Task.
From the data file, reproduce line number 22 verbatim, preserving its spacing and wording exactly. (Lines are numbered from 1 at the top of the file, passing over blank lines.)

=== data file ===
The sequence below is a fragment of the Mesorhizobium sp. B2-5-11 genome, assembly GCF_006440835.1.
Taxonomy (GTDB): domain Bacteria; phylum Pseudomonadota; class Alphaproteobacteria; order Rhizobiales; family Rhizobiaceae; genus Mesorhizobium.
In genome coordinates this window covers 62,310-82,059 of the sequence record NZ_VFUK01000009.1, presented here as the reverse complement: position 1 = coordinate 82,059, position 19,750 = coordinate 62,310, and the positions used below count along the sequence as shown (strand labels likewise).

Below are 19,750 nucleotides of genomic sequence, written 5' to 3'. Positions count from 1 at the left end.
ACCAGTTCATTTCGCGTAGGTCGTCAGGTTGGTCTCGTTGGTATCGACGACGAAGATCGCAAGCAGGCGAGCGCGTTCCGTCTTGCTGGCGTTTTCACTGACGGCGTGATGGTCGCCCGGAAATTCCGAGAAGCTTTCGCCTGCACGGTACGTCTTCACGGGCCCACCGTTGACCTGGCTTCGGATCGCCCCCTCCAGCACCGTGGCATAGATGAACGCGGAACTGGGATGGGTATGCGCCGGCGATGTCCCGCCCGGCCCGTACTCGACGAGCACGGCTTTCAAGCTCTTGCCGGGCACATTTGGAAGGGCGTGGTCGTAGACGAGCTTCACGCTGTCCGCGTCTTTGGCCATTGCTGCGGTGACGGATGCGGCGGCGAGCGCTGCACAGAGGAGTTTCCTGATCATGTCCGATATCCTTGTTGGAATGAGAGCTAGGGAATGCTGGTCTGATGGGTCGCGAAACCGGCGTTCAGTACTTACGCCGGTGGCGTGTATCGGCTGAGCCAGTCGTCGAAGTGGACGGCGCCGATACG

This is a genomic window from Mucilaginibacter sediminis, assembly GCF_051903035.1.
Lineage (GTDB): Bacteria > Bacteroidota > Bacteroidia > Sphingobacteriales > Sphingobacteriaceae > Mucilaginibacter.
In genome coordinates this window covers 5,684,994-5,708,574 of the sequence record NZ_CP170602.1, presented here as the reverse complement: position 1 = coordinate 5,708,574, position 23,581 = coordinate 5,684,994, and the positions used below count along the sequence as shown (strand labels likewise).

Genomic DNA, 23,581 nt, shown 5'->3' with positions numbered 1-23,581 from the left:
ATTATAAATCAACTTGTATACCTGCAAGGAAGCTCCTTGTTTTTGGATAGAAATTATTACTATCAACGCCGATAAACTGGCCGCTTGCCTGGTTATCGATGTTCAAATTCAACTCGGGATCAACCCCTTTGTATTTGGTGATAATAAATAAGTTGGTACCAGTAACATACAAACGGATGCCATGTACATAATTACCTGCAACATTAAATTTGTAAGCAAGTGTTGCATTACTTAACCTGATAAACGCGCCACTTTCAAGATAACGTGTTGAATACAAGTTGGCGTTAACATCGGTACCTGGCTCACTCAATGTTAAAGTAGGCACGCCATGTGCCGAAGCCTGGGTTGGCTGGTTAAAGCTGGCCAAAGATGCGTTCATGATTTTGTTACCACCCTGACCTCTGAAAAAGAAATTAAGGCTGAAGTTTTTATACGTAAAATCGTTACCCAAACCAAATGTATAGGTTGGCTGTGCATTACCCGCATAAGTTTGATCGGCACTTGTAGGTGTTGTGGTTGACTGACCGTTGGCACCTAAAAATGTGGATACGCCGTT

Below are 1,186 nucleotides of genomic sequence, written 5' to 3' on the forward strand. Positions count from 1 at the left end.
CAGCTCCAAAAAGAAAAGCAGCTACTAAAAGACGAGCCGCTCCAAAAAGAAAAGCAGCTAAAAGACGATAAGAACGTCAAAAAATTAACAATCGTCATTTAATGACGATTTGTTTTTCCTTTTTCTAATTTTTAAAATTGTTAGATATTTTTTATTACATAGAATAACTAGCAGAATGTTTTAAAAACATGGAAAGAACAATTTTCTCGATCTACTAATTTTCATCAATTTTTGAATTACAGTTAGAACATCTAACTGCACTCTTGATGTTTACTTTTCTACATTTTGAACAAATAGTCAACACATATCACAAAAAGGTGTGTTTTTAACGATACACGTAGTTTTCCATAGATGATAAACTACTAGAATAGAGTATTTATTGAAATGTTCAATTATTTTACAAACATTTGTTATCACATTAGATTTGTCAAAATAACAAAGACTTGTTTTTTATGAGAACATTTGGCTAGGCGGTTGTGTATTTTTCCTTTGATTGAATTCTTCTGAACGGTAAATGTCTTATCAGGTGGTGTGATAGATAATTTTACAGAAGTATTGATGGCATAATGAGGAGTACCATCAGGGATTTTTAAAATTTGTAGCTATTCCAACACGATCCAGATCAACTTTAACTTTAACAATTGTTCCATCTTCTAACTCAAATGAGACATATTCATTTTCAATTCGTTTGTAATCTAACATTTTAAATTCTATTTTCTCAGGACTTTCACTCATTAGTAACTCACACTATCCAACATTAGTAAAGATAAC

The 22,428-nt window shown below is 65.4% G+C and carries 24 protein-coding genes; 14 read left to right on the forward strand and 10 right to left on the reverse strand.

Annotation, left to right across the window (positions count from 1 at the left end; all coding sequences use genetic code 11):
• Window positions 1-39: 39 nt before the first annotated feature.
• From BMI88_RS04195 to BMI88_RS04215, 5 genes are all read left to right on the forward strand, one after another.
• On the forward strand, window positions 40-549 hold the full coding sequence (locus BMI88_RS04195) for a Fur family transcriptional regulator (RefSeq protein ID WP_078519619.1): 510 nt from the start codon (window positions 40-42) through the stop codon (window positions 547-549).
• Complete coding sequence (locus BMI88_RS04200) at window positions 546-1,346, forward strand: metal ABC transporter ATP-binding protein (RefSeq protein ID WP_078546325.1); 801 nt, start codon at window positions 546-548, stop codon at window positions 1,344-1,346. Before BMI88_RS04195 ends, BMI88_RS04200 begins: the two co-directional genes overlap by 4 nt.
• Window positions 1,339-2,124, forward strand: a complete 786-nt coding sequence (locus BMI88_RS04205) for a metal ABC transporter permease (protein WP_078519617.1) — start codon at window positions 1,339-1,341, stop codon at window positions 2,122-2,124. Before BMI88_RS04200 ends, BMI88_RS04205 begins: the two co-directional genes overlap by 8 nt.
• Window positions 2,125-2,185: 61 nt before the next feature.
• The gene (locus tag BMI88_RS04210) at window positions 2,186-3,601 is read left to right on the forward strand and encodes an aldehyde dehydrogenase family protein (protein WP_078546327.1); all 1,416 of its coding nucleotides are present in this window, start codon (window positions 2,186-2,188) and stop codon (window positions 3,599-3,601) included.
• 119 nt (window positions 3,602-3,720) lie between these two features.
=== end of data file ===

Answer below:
• 119 nt (window positions 3,602-3,720) lie between these two features.